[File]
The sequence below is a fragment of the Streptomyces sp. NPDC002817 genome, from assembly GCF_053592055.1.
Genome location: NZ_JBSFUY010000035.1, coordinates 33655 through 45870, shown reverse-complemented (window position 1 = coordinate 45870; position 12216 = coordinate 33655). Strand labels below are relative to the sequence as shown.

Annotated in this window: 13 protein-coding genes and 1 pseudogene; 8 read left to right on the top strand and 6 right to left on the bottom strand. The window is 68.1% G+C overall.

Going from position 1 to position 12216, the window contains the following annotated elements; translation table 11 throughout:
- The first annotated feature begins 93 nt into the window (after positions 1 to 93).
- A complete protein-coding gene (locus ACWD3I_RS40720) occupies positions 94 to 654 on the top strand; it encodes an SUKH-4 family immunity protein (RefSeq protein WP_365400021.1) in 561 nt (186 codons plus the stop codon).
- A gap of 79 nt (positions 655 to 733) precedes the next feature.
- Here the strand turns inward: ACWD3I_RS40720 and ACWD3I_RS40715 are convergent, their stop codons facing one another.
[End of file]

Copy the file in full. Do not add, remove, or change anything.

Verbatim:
The sequence below is a fragment of the Streptomyces sp. NPDC002817 genome, from assembly GCF_053592055.1.
Genome location: NZ_JBSFUY010000035.1, coordinates 33655 through 45870, shown reverse-complemented (window position 1 = coordinate 45870; position 12216 = coordinate 33655). Strand labels below are relative to the sequence as shown.

Annotated in this window: 13 protein-coding genes and 1 pseudogene; 8 read left to right on the top strand and 6 right to left on the bottom strand. The window is 68.1% G+C overall.

Going from position 1 to position 12216, the window contains the following annotated elements; translation table 11 throughout:
- The first annotated feature begins 93 nt into the window (after positions 1 to 93).
- A complete protein-coding gene (locus ACWD3I_RS40720) occupies positions 94 to 654 on the top strand; it encodes an SUKH-4 family immunity protein (RefSeq protein WP_365400021.1) in 561 nt (186 codons plus the stop codon).
- A gap of 79 nt (positions 655 to 733) precedes the next feature.
- Here the strand turns inward: ACWD3I_RS40720 and ACWD3I_RS40715 are convergent, their stop codons facing one another.